How does your Eyesight Compare to the Rest of the World?

Many people take their eyesight for granted; with some simply accepting it as hereditary, or a result of old age. However, did you know that the quality of your eyesight can be affected by a number of factors, ranging from your gender to which country you live in?

Our new infographic looks at the many different trends around the world when it comes to eyesight optical health and user habits, and throws up some very interesting findings.

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For example, although 64% of people in the USA wear glasses or contact lenses, there is not an even split between genders or ethnic groups, with women being more likely to suffer from sight problems than men. In addition, although roughly a quarter of all Americans are short-sighted, this proportion is much lower among African-Americans, where the ratio is just 15%.

Across the pond, eyecare is clearly a major priority in the UK, with a huge 96% of people over the age of 50 wearing glasses. This indicates that a significant proportion of the population have consulted eyecare professionals about their optical health, and yet the truth is that many people can not tell if their optometrist is qualified, with just half of respondents knowing how to check.

A more worrying finding was that 9% of people who require glasses do not wear them while driving, potentially placing themselves and other road users at risk. While some may cite forgetting their glasses as a reason, many are curbing the issue by turning to contact lenses, with 13% of the UK population now using the products to correct their vision.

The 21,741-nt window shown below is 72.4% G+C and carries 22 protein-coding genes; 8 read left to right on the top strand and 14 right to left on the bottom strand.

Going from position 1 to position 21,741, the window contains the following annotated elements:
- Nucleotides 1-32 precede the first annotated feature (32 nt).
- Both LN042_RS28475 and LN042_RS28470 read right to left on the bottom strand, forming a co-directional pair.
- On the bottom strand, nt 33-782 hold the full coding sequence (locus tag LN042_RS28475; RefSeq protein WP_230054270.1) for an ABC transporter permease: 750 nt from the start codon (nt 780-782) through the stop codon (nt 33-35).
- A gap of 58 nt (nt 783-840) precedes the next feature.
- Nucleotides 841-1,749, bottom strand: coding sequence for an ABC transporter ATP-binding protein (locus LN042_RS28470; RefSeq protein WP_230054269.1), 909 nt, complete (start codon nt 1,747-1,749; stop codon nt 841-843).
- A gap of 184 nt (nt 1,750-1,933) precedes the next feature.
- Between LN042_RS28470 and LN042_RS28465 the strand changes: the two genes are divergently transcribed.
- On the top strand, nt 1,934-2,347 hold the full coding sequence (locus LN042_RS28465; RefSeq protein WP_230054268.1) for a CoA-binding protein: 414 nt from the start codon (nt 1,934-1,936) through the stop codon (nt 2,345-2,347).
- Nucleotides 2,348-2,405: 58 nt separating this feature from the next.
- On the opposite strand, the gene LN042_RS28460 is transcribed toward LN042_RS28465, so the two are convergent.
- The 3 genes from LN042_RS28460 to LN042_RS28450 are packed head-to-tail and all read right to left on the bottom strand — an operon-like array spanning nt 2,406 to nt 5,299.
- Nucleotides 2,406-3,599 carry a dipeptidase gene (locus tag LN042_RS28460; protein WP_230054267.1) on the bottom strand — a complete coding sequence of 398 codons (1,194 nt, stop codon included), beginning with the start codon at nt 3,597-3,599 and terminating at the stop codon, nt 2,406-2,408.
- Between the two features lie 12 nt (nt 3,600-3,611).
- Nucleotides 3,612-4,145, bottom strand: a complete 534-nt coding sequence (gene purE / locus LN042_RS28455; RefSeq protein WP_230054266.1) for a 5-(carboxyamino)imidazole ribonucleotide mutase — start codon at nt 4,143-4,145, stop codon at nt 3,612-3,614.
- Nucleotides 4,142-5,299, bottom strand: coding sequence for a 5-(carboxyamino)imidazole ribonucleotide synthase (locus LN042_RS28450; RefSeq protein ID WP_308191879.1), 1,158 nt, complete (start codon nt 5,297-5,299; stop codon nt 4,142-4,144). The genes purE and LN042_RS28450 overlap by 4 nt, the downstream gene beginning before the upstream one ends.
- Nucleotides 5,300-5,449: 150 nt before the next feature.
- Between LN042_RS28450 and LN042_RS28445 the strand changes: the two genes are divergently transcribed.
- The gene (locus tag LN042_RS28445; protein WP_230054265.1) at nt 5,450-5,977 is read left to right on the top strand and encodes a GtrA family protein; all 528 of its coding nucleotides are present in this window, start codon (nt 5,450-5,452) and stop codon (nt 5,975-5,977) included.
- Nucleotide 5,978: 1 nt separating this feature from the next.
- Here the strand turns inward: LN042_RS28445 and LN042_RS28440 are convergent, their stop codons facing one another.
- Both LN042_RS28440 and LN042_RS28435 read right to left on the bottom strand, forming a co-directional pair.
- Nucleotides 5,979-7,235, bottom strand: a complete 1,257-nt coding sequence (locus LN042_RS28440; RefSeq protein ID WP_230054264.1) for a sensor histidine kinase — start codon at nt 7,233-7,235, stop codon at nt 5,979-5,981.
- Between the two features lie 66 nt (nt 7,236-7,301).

In the East, eye problems appear to be increasing, with nearsightedness tripling in Singapore since the 1970s, and now five times more common in the country than in the West. It appears to affect all aspects of the population, as well, with 80% of Singapore's army suffering from at least one eyesight problem.

Though the figures are alarming, many of the factors responsible for poor vision in Singapore - and, indeed, in many areas of the world - can be controlled, namely by spending more time outdoors and less time in front of text on pages and screens.

On a wider scale, it is clear that much work still needs to be done to improve eye health in certain corners of the world, with the infographic revealing that 90% of the 285 million people who are classed as visually impaired live in low-income countries.

Encouragingly, however, a massive 80% of global sight problems could be cured through the provision of the right contact lenses or glasses, helping tens of millions of people to see the world from a clearer perspective.

To find out more amazing facts about the world's eye health and how you could help to boost your long-term vision, check out our new infographic.